A few months back, Jason Ramsden, Eric Sheninger and I asked our collective networks to answer two simple questions:

What do you see as the potential rewards of using social media tools like Twitter and Facebook in schools?

What do you see as the potential pitfalls of using social media tools like Twitter and Facebook in Schools?

Your responses were pretty darn interesting—and might serve as a valuable introduction for school leaders who are just beginning to think about social media in schools.

Here are five of my favorite responses to both questions:

Potential rewards of using social media tools like Twitter and Facebook in schools:

Patrick Larkin:  Social Media is a great way to communicate with all of the stakeholders in your community. It is also a means for engaging students and their parents at a higher level than they have been traditionally.

With transparency being more important now than at any time ever, it is important that we use every means necessary to get out our message as school leaders and get the feedback necessary to get our stakeholders invested.

Laura Holmgren: Social media can personalize student-teacher relationships. The venue for a quick “missed you today; hope you feel better” or “great catch in the game today” to a student can have a positive impact on the student’s attitude toward a class.

More formal use of social media for announcements reaches kids where they are, also a positive for building trust and confidence.

Students create “events” for their school clubs and teams; advisors and coaches are missing out on a channel of communication, interaction, and engagement if they don’t use the tools.

Deron Durflinger:  Social Media has huge potential in schools.  It is the platform that students prefer.  It allows for quick communication to multiple people, in a global community, and it is free.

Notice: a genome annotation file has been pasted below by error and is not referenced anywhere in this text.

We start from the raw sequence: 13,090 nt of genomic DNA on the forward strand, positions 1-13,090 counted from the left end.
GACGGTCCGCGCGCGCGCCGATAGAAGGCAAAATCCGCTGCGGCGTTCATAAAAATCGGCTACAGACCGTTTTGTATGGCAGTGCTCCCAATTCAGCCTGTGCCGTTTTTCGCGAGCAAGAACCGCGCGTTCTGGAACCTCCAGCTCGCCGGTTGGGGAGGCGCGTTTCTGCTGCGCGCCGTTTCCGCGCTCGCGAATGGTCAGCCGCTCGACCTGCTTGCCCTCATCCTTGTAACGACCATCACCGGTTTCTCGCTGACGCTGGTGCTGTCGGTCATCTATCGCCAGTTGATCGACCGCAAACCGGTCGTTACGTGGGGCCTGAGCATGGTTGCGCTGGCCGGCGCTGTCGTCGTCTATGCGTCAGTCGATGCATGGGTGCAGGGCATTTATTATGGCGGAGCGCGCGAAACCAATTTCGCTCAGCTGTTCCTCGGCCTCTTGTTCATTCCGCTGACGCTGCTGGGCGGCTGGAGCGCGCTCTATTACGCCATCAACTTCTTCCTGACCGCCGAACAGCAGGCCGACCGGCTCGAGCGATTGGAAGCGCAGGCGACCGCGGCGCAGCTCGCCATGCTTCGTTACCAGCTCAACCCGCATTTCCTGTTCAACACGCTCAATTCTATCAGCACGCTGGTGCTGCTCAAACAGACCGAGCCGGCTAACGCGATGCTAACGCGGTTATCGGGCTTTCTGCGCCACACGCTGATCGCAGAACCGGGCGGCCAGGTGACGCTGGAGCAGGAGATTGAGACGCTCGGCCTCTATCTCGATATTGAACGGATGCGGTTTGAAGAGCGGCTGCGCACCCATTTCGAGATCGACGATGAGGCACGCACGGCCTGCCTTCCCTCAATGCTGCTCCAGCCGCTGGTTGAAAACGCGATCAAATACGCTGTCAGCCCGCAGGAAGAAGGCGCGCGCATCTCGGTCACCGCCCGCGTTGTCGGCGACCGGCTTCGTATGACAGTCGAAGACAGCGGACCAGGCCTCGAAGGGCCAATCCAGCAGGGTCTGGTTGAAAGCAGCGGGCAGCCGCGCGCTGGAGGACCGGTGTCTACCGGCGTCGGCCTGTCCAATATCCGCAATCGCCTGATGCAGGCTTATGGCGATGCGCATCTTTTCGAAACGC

We have created a hashtag for our school (#vanmeter) that is used for sharing information and backchanneling…Our students/parents are being taught to follow the hashtag to get pertinent information like school closings, and our students are strongly encouraged to post tweets during the day about what is going on in their classes…

The ability to share information and dialogue within that information is very powerful for students and staff alike.  I think social media needs to be a part of the educational process in not only every students’ learning, but every teachers’ learning as well.

Sarah Hanawald:  The value of social media is in the conversation.  A few of us grew up to be comfortable writing into the void–but far more grew up to become talkers.  We learn more and say more when we’re in conversation.

In the “real” world, writing is meant to be read, thought about, and maybe even acted upon; not evaluated by one person and dumped into the recycling bin. Legal briefs go to the judge, financial analysis goes to lenders, etc.

Unknown Author:  I don’t see any benefit for the use of Facebook, Twitter, or any other social media in schools.  There is plenty availability of this outside of school. Do kids really need the school to advocate these distractions during the school day?

Potential pitfalls of using social media tools like Twitter and Facebook in Schools:

Gary Anderson:  Students live their social lives on Facebook.  Can they make the transition to school-appropriate behavior on Facebook?  I’m concerned that Facebook is already too contaminated, so I’m more interested in other social-networking platforms.

Pam Moran:  The pace at which social media tools are being developed exceeds the capacity of most educational communities to assimilate and accept use of such tools as effective practice… The key pitfall is potentially leading too far outside a zone of proximal development and creating high degrees of frustration as a result.

Anne Baird: The most obvious thing is the potential abuse of such tools. If students and teachers do not understand how to protect their identity in social media such as twitter and Facebook for example then they run the risk of being abused or attacked. Information overload and learning how to sift and make judgements are also skills that need to be taught.

Having said that though I don’t believe that issues are quite as bad as the media would have us believe.

Unknown Author: Its a total distraction with no benefit to learning. If a school wants to encourage social interactions and skills then face to face interactions should be advocated.

Giving kids even more time to recede into their cyber-personalities and avoid personal interactions is a mistake.

Chris Lehmann:  You can do it badly. 🙂

Interesting stuff, isn’t it?  I just appreciated the chance to look inside the minds of other educators who are thinking about the role that social media spaces are playing—both in our lives and in our schools.

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